Consumer products are not only to a great extent present in our daily lives, they have also been the focus of much research conducted on consumer behavior. Typically, research has addressed the characteristics that make products more or less appealing as well as how these characteristics influence consumers’ lives. Thus, researchers have focused on factors such as consumer products’ country-of-origin (e.g., [1,2]), product consumption as a measure of personal uniqueness (such as the possession of scarce products: e.g., [35]; consumer innovativeness: e.g., [6,7]; or product customization: e.g., [7], new product adoption (e.g., [8,9] and purchase intentions (e.g., [10]), among others.

Because consumer products are something to which participants can easily relate, these have also been extensively used as experimental stimuli across other research areas: judgment and decision-making (e.g., [1113]), mere exposure effects (e.g., [1416]), attitudes and persuasion (e.g., [17,18]), eye-tracking (e.g., [19,20]), decision preferences (e.g., [21,22]), and memory (e.g., [23,24]; see [25]), among others. Researchers from these fields have the need to control their experimental stimuli in order to guarantee the validity of their operationalizations. Such control can be attained either by extensive pretesting of materials or reliance on general norms published in the literature (i.e., norms for people’s shared perceptions of features specific to particular stimuli).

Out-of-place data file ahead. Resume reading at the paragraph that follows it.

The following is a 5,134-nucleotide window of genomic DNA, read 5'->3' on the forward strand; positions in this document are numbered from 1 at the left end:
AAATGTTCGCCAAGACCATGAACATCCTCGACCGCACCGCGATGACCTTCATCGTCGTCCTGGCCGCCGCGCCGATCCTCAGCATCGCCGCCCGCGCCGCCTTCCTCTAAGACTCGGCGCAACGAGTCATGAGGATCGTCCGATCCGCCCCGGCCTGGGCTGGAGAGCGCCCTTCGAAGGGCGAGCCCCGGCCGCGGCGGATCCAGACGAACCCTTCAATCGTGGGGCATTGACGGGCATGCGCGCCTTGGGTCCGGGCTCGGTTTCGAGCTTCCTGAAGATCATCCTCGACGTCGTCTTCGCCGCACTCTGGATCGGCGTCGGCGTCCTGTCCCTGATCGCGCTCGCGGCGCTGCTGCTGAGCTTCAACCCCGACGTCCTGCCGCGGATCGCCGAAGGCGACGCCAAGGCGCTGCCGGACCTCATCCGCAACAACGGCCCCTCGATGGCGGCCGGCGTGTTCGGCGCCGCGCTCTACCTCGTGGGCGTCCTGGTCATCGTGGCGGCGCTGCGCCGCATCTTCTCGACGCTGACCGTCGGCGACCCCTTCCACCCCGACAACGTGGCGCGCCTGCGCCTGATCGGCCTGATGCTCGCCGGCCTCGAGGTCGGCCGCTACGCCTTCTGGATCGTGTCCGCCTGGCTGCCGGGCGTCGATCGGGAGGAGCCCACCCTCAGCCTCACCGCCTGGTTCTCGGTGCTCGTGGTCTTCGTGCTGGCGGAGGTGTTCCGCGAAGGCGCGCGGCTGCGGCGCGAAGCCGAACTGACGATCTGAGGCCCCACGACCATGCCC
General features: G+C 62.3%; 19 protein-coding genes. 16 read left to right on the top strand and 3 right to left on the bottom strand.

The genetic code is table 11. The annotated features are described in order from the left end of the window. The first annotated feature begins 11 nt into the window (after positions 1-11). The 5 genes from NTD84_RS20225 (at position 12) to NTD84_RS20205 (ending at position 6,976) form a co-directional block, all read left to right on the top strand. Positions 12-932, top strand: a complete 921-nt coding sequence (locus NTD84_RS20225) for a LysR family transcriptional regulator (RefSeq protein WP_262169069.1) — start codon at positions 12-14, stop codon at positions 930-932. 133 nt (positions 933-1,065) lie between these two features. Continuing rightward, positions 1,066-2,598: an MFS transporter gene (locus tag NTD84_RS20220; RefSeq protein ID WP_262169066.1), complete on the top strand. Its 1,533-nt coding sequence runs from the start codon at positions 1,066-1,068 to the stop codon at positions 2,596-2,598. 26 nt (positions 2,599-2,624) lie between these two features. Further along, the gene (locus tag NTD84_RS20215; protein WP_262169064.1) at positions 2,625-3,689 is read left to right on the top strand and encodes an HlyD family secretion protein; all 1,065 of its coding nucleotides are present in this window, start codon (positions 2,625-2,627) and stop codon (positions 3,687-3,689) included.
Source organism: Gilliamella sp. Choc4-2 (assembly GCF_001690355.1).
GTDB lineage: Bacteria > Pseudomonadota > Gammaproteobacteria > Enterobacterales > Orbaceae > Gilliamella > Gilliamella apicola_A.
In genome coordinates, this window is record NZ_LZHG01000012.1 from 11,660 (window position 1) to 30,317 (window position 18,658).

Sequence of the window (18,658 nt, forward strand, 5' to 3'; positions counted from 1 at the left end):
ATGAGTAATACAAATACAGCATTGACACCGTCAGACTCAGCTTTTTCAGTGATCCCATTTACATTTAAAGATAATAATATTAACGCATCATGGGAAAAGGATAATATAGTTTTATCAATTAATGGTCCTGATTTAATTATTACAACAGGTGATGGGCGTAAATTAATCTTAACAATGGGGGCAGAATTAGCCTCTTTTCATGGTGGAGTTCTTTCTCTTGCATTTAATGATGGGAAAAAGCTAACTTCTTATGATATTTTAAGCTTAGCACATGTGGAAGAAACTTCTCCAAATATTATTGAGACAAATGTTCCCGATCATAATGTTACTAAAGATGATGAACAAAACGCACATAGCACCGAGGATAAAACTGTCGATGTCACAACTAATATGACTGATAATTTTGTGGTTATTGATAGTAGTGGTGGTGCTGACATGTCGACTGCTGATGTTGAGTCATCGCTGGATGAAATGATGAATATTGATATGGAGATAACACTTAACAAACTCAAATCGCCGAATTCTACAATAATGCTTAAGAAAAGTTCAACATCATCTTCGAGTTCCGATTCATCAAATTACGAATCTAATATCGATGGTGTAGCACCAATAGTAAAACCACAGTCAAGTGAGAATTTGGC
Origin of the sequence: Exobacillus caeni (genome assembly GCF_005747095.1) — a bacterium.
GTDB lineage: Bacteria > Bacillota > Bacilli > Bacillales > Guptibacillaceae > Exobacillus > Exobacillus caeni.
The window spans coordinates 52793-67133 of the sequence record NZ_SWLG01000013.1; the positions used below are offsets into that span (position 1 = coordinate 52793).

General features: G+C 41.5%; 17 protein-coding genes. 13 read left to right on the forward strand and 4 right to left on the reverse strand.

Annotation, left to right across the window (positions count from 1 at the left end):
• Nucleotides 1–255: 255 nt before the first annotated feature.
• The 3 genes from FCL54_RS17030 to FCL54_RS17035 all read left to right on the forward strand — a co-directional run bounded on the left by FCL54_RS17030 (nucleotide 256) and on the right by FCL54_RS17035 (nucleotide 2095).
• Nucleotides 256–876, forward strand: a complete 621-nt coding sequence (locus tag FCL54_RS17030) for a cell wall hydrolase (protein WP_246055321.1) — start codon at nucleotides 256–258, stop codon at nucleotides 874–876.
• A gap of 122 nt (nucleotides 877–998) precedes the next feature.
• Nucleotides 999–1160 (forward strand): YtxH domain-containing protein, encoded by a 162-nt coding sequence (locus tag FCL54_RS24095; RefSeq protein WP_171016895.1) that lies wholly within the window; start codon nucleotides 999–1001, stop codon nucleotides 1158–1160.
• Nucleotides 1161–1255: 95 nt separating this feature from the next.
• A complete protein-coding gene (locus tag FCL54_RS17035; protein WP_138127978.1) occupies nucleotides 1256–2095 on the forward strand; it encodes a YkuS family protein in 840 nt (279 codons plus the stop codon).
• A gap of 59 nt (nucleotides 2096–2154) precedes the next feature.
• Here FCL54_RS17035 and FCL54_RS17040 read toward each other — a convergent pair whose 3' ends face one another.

Our goal here is to share with the scientific community a normative dataset for people’s perceptions of several consumer products regarding relevant dimensions. This work should contribute to a faster development of appropriate operationalizations that correspond to conceptual variables addressed by a number of theoretical approaches in the extant literature (e.g., theories of consumer perception, choice and behavior). We thus aim to address the operational gap between theories to be tested and the stimuli that might be used to address the conceptual variables addressed by the theories.

Such a goal arises from the fact that the widespread use of consumer products as experimental stimuli lacks the support of normative data that organizes and presents a set of relevant product features.